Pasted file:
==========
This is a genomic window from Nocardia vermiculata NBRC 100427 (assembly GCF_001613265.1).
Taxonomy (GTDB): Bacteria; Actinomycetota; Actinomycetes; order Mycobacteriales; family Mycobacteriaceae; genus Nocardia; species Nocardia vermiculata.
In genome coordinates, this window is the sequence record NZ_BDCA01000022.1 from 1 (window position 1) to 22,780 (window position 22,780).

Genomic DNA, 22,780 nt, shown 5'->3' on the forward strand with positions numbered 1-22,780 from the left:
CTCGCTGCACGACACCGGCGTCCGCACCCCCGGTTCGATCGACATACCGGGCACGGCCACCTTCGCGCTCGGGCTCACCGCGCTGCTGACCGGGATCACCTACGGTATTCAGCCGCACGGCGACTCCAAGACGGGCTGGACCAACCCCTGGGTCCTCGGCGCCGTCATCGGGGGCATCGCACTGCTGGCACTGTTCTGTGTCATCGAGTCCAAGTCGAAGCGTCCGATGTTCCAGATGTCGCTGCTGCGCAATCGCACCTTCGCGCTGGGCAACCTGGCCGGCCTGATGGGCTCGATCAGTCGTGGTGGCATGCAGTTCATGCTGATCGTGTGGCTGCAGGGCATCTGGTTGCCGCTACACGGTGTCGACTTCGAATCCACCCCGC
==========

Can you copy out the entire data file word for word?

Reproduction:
This is a genomic window from Nocardia vermiculata NBRC 100427 (assembly GCF_001613265.1).
Taxonomy (GTDB): Bacteria; Actinomycetota; Actinomycetes; order Mycobacteriales; family Mycobacteriaceae; genus Nocardia; species Nocardia vermiculata.
In genome coordinates, this window is the sequence record NZ_BDCA01000022.1 from 1 (window position 1) to 22,780 (window position 22,780).

Genomic DNA, 22,780 nt, shown 5'->3' on the forward strand with positions numbered 1-22,780 from the left:
CTCGCTGCACGACACCGGCGTCCGCACCCCCGGTTCGATCGACATACCGGGCACGGCCACCTTCGCGCTCGGGCTCACCGCGCTGCTGACCGGGATCACCTACGGTATTCAGCCGCACGGCGACTCCAAGACGGGCTGGACCAACCCCTGGGTCCTCGGCGCCGTCATCGGGGGCATCGCACTGCTGGCACTGTTCTGTGTCATCGAGTCCAAGTCGAAGCGTCCGATGTTCCAGATGTCGCTGCTGCGCAATCGCACCTTCGCGCTGGGCAACCTGGCCGGCCTGATGGGCTCGATCAGTCGTGGTGGCATGCAGTTCATGCTGATCGTGTGGCTGCAGGGCATCTGGTTGCCGCTACACGGTGTCGACTTCGAATCCACCCCGC